The Step Pyramid Complex

King Djoser:
He was the 2nd king of the 3rd dynasty and the owner of the unique Step Pyramid Complex at Saqqara.
Imhotep (who comes in peace)
He was the chief Architect of King Djeser and Perhaps the first vizier in Dynastic Egypt. He was also an Astronomer and a physician. The Greeks identified him with their god of medicine. It was probably for his great learning that he was most respected and deified some two thousand years after his death, which is a great rarity for non-royal individuals in Ancient Egypt. He became worshipped as a god of wisdom, writing and medicine, and was therefore linked with the cults of Thoth and Ptah.
The Step Pyramid Complex: 
The Step Pyramid complex is considered to be the “first monument in the history of Egyptian Civilization to be built completely out of stone.

  1. Enclosure Wall:
    The complex was surrounded by a limestone enclosure wall the height of which is more than 10.5m. This enclosure wall is all of solid masonry, except the northern part, which is divided internally into small rooms. These rooms were proved to be empty by the time of discovery. Beneath this part of the enclosure wall, a row of rooms and magazines was found, from which many objects were recorded.
    There are 15 large projecting bastions are distributed along the four sides of the enclosure wall at irregular distances. 14 out of them are dummy gates decorated with representations in relief of false doors, and only one, situated in the southeast side of the enclosure wall, provides the only entrance to the complex.
    2. The Entrance:
    The entrance leads to a narrow passage. At the end of the first part of the passage, there is a representation of double door (swing open). Then the passage continues for a short distance and terminates with a single door.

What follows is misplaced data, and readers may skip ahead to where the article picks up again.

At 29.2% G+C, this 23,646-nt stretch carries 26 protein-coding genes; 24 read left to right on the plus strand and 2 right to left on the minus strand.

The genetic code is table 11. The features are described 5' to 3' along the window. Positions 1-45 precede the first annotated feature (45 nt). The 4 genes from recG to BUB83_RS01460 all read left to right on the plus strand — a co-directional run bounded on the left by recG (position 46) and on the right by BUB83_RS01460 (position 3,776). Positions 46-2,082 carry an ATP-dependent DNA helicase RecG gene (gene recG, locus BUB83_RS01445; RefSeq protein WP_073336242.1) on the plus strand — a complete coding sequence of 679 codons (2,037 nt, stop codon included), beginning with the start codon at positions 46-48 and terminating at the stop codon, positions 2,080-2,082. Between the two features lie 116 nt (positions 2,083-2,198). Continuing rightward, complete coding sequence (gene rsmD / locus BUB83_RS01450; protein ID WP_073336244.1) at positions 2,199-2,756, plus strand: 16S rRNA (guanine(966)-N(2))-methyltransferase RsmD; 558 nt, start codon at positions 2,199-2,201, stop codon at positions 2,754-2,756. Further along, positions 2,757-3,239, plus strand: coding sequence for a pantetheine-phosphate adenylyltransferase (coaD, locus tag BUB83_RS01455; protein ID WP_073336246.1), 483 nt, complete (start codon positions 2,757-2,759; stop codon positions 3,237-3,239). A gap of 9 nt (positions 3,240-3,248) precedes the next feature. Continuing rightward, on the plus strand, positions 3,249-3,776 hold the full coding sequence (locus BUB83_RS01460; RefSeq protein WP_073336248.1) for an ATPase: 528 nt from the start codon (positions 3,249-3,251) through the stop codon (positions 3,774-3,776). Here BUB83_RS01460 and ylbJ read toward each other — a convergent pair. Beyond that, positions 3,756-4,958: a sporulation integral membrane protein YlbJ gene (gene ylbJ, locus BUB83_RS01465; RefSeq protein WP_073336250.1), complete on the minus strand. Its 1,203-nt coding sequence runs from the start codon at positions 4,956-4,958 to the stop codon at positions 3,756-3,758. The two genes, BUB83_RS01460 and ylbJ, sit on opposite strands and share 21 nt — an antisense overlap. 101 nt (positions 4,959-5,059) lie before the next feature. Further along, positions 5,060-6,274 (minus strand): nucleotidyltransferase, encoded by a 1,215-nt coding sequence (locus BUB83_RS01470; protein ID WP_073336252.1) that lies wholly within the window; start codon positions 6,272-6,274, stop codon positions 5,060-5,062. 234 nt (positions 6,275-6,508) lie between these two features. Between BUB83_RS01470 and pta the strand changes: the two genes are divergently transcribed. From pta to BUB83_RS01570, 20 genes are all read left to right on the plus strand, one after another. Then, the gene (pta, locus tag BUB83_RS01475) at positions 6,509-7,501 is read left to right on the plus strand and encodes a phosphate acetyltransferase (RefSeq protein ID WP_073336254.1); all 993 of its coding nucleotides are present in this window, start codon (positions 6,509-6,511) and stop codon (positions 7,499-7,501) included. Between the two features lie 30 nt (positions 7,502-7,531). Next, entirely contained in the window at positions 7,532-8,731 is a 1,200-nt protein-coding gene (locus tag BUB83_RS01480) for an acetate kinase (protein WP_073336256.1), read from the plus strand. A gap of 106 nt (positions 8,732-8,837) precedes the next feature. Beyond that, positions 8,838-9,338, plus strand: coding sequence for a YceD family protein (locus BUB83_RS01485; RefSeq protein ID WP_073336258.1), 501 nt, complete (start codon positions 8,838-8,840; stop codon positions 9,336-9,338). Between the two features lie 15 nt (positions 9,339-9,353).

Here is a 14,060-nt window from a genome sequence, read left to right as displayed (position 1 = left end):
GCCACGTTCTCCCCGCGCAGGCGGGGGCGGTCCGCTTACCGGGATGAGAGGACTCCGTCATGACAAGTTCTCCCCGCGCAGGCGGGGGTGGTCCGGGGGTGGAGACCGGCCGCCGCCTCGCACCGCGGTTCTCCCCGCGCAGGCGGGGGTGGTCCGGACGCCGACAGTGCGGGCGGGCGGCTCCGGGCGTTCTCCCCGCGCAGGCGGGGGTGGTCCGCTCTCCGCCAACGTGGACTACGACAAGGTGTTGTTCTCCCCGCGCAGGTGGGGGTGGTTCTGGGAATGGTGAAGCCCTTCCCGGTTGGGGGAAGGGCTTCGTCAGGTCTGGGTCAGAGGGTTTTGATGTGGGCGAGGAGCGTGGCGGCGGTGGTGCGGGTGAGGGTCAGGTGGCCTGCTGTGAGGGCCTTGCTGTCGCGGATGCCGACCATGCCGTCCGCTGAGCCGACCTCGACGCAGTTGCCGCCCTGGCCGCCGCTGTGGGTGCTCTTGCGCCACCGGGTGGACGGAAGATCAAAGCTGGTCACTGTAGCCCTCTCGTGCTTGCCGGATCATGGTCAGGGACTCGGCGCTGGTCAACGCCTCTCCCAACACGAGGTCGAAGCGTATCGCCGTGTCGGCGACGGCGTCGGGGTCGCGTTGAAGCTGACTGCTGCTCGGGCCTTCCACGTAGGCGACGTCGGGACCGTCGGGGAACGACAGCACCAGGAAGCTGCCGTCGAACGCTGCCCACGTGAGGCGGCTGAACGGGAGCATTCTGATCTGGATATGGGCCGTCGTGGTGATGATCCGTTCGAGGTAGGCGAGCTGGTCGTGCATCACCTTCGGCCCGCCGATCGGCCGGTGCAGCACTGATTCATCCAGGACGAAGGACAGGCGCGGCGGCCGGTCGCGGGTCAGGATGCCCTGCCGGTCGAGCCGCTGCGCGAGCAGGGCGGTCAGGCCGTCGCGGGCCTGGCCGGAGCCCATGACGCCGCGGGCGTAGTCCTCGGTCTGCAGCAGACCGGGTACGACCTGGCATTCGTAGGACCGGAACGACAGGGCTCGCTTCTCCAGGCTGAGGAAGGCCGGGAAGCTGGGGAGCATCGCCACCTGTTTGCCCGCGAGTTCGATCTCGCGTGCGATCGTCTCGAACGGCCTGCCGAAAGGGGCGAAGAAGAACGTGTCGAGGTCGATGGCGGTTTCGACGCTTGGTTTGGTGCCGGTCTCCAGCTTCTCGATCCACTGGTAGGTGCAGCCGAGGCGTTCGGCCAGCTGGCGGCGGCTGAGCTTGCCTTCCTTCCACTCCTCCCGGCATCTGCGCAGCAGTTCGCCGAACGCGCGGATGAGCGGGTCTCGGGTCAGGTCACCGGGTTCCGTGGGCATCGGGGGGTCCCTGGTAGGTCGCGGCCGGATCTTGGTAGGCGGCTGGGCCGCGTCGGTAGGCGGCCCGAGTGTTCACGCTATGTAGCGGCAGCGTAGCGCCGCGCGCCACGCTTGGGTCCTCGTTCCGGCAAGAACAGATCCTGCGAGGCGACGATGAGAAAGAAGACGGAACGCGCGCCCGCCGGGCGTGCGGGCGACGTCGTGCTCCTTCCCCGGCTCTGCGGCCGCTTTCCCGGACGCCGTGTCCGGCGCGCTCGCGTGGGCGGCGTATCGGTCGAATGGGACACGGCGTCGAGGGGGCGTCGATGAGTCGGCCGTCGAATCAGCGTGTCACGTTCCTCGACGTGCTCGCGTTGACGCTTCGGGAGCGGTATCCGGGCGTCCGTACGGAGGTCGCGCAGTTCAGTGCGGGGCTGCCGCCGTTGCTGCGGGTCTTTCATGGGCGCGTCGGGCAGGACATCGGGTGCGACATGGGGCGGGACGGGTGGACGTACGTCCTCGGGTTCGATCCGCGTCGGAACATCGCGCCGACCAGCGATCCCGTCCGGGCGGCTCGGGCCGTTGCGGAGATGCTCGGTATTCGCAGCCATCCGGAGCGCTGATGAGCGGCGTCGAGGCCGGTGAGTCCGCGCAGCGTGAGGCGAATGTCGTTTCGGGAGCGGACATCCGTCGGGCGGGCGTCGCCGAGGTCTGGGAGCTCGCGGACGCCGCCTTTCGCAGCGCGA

3. Colonnade:
    The passage leads to a colonnade with 28 engaged ribbed columns on either side. The alcoves between the columns were probably used for containing statues of the King. These statues were either showing him wearing the Red crown on one side and the White crown on the other or showing him with the deity of one of the Nomes of Upper and Lowe Egypt (notice that: the total number of alcoves is 42 which correspond to the number of Nomes of ancient Egypt.
    4. Transverse Hall:
    The colonnade leads to a small transverse hall. The exact function of this hall is unknown. It’s supported by 8 ribbed columns joined in pairs by cross-walls.
    The west wall of the transverse hall has an open door giving access to a large open court.
    5. Palace:
    A building to the south of the colonnade; where royal statues were possibly placed.
    6. Store Rooms and Magazines:
    A number of storerooms and magazines were built between the colonnade and Heb-sed court. Theses rooms were used for storing the equipment needed for performing funeral services and storing offerings.
    7. Royal Pavilion:
    Its function is uncertain. Many scholars were suggested that this place was probably prepared for the king to rest and change his costumes during the different episodes of the Heb-Sed festival.